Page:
Forbes had an interesting article, asking its readers whether they are ready for the social supply chain (“Are You Ready for the Social Supply Chain?”). It seems that the author and I don’t really know what is a social supply chain, but the article brings several interesting points
A recent report by Buddy Media and Booz & Company identified Facebook (with 850 million users, it shouldn’t surprise anyone that 94% of respondents regard it #1), Twitter(77%) and YouTube (42%) as the top three preferred social media platforms for brands to utilize. This information does not mean that the functionality of other social media platforms, including blogs, and enterprise systems like Moxie Software and Yammer are not valuable to enhance external communication and collaboration. “
Yammer improves communication within the organization by creating internal social networks for enterprise purposes, allowing employees to communicate among themselves. Clearly improving communication within the organization is a lofty goal, but is a social network the way to do it? I have seen firms in which employees were sitting in adjacent offices, and did not even share a common forecast, not to mention that none of them knew what inventory policy was the other person using. Is the only goal of this “social supply chain” to create a vehicle for communication among the different nodes in the chain?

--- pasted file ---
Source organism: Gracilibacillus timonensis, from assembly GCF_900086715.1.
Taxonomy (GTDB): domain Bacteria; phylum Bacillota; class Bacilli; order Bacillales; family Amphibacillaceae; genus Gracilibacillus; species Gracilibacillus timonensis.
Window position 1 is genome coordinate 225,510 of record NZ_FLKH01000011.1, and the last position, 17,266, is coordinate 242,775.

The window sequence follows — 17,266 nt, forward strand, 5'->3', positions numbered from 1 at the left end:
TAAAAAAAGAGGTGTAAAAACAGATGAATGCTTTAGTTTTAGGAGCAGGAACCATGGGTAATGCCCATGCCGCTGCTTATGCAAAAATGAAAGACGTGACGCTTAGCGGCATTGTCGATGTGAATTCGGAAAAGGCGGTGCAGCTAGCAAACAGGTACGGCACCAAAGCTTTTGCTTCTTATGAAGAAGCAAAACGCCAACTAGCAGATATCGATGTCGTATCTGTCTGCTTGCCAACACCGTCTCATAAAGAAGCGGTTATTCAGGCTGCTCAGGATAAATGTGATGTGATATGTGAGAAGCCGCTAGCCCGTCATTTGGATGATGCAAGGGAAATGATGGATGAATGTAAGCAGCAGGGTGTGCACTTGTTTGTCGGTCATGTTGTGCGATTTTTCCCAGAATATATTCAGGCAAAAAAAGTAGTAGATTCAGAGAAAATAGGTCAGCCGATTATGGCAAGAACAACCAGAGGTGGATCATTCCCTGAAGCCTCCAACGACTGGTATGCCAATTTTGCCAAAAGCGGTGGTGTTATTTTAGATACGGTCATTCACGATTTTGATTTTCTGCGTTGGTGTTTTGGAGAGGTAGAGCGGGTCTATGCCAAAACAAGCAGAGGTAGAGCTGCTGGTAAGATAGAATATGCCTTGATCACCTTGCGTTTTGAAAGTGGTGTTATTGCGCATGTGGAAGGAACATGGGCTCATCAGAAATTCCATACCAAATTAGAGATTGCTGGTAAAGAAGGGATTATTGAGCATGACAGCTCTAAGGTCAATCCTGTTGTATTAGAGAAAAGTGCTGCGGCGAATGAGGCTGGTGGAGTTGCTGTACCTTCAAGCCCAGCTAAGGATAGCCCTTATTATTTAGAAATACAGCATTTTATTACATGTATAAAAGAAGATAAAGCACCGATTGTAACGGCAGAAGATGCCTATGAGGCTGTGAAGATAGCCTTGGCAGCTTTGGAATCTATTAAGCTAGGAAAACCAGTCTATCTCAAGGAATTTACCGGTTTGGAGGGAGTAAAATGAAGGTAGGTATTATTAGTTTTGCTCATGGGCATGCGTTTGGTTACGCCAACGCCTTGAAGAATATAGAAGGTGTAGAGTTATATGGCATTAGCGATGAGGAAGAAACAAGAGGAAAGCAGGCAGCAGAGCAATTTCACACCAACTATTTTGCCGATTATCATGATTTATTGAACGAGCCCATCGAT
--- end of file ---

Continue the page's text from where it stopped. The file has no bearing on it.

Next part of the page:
The article that is part of collaboration between SAP and Forbes describes a recent acquisition made by SAP
SAP recently announced the acquisition of Crossgate to instantly connect SAP customers and their business partners to networking at the enterprise level. Crossgate helps companies connect with any trading partner by joining the network once and linking with prebuilt business partner profiles. This is a full-service alternative, which eliminates the need for costly point-to-point integration. It lowers costs and enables further partner participation in B2B initiatives
One can recognize the potential for social networks to enhance the way people across the supply chain communicate and collaborate with one another; improve the way companies process information to make potentially better decisions. From reading the article, it seems that the lack of communication stems from not having the right space to communicate and exchange ideas. But to me it seems that incentives play in huge part in it: the lack of incentives to share information and the lack of incentives to share forecast. Many of us are familiarize with the bullwhip effect that emerges due, in part, to partial information sharing among firms in supply chains. Tools for Collaborative Planning, Forecasting and Replenishing already exist for many years, and if firms do not use them, it’s not because they do not have a nice user interface.
It’s not that there are no opportunities in the intersection between social networks and supply chain (or operations management in general), but the rush to put the term “social” in front of everything becomes a little stale.